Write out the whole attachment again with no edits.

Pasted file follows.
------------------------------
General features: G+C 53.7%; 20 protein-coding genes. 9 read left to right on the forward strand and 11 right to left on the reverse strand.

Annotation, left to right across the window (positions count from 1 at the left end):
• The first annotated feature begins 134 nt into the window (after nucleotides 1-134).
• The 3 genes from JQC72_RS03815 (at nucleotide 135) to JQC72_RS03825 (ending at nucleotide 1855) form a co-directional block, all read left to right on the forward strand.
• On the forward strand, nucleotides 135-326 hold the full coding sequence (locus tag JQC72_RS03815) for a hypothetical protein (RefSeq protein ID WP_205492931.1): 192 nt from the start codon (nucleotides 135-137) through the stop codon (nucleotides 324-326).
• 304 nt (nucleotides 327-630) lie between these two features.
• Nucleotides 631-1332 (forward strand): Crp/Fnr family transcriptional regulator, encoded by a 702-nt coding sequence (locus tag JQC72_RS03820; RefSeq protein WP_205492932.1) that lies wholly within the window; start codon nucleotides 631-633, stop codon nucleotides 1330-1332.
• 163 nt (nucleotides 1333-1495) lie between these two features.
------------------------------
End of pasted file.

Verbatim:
General features: G+C 53.7%; 20 protein-coding genes. 9 read left to right on the forward strand and 11 right to left on the reverse strand.

Annotation, left to right across the window (positions count from 1 at the left end):
• The first annotated feature begins 134 nt into the window (after nucleotides 1-134).
• The 3 genes from JQC72_RS03815 (at nucleotide 135) to JQC72_RS03825 (ending at nucleotide 1855) form a co-directional block, all read left to right on the forward strand.
• On the forward strand, nucleotides 135-326 hold the full coding sequence (locus tag JQC72_RS03815) for a hypothetical protein (RefSeq protein ID WP_205492931.1): 192 nt from the start codon (nucleotides 135-137) through the stop codon (nucleotides 324-326).
• 304 nt (nucleotides 327-630) lie between these two features.
• Nucleotides 631-1332 (forward strand): Crp/Fnr family transcriptional regulator, encoded by a 702-nt coding sequence (locus tag JQC72_RS03820; RefSeq protein WP_205492932.1) that lies wholly within the window; start codon nucleotides 631-633, stop codon nucleotides 1330-1332.
• 163 nt (nucleotides 1333-1495) lie between these two features.